Peer Reviewed Empirical Article: Summary

Published: 2021/11/17
Number of words: 1252


Diabetes is among the chronic diseases that can result in physical and psychological complications such as amputation, distress and low quality of life. These complications usually lead to an increased need for spirituality which patients tend to use spiritual support as a coping mechanism (Movahed et al., 2020). Numerous research has been conducted to understand the spiritual effects on the spiritual well-being of diabetes patients. The purpose of the peer-reviewed article titled “Investigating the effect of meditation on the spiritual well-being of Type-2 diabetic amputees: A clinical trial study” by Movahed et al., 2020 is to examine the influence of medical meditation on the general spiritual welfare of amputees patients of type-2 diabetes.

Diabetes accounts for approximately 4 million death every year worldwide, and because of its drastic increase in cases of the disease the WHO, has termed it as an underlying epidemic, as Movahed et al. report. With time diabetes causes chronic complications and health conditions that often result in depression, lack of interest in social activities, and lack of motivation, which affects a patient’s general well-being. In the US, amputation is the major complication of diabetes, with about 50,000 cases per year. Referring to research studies conducted in Iran, amputation surgeries are usually done on 41.5% of diabetes patients with lower limb amputation at a higher rate, coupled with hospitalization, therapy, home care and social support (Movahed et al., 2020). The hypothesis tested in this research is that health meditation as spiritual care is highly connected to spirituality. The researchers’ prediction is based on the hypothesis that diabetes leads to an increase in spiritual support. Spiritual support is used as a tool to handle and manage the health issues that comes with having diabetes.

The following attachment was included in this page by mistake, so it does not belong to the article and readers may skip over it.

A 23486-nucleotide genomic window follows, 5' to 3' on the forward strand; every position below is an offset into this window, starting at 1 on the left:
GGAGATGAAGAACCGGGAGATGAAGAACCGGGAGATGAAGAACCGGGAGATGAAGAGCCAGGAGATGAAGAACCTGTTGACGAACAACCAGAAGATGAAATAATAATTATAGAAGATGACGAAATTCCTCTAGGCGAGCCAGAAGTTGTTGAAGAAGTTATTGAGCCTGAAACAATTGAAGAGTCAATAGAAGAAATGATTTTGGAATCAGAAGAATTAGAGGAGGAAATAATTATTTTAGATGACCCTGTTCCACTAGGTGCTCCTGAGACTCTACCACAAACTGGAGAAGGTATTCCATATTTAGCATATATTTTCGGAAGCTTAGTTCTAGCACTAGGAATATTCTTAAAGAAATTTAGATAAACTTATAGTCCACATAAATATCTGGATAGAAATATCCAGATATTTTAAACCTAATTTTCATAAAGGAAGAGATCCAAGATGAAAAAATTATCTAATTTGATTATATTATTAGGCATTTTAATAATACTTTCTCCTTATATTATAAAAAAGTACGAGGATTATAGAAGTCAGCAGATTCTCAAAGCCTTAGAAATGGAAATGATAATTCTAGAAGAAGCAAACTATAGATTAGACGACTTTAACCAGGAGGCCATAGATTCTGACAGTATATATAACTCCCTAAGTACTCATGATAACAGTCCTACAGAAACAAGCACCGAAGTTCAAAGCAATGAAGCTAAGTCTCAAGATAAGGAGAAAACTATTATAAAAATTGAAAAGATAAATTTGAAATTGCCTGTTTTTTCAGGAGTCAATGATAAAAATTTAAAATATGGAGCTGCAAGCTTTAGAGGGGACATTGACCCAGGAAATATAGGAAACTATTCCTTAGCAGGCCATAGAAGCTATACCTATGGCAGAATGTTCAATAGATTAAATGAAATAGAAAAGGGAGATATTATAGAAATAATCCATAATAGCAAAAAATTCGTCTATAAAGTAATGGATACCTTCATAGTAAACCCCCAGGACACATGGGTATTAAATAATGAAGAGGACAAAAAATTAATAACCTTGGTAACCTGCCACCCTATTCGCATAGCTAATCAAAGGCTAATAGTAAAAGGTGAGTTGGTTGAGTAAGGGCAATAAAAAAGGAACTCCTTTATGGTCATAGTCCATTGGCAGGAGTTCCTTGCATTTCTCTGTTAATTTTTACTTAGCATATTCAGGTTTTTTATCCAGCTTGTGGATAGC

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The findings of numerous studies on this research topic have indicated that individuals who suffer from chronic illnesses for instance, diabetes and cancer use spirituality as a mechanism to handle the diseases. Through spirituality, patients find a meaning and drive in life. They ease stress, despair, and anguish hence manage the disease effectively. A study that was carried out by Jafari et al. on adults with type 2 diabetes in Iran showed that spiritual care enhances spiritual well-being. Another study by Akbar et al. stated that spiritual care is highly influential in restoring hope in diabetic patients. With numerous studies on this topic, the researchers sought to test the hypothesis that diabetes results in increased use of spiritual support as a mechanism to cope with the complication of the disease, especially amputation and that medical meditation is closely related to spirituality.

The nature of the research was a randomized clinical experiment that initially had 158 participants but was reduced to 60 eligible participants. The methodology used in the study involved the experimental design of research where the participants were grouped into experimental and control group with each group having thirty members who were amputees caused by diabetes. The eligible patients for the study were chosen through conventional sampling and were taken to Al- Zahra Hospital in Isfahan. They were then put into two groups; (experimental and control), which they randomly selected cards marked with the two groups names. The criteria for eligibility included: patient over 18 years, amputated (toes, knees, and wrist) due to diabetes, having amputation for three months, not using any complementary medicine for the last three months, interest to participate, access to video and audio facilities at home, reading and writing literacy and permitted spirituality intervention.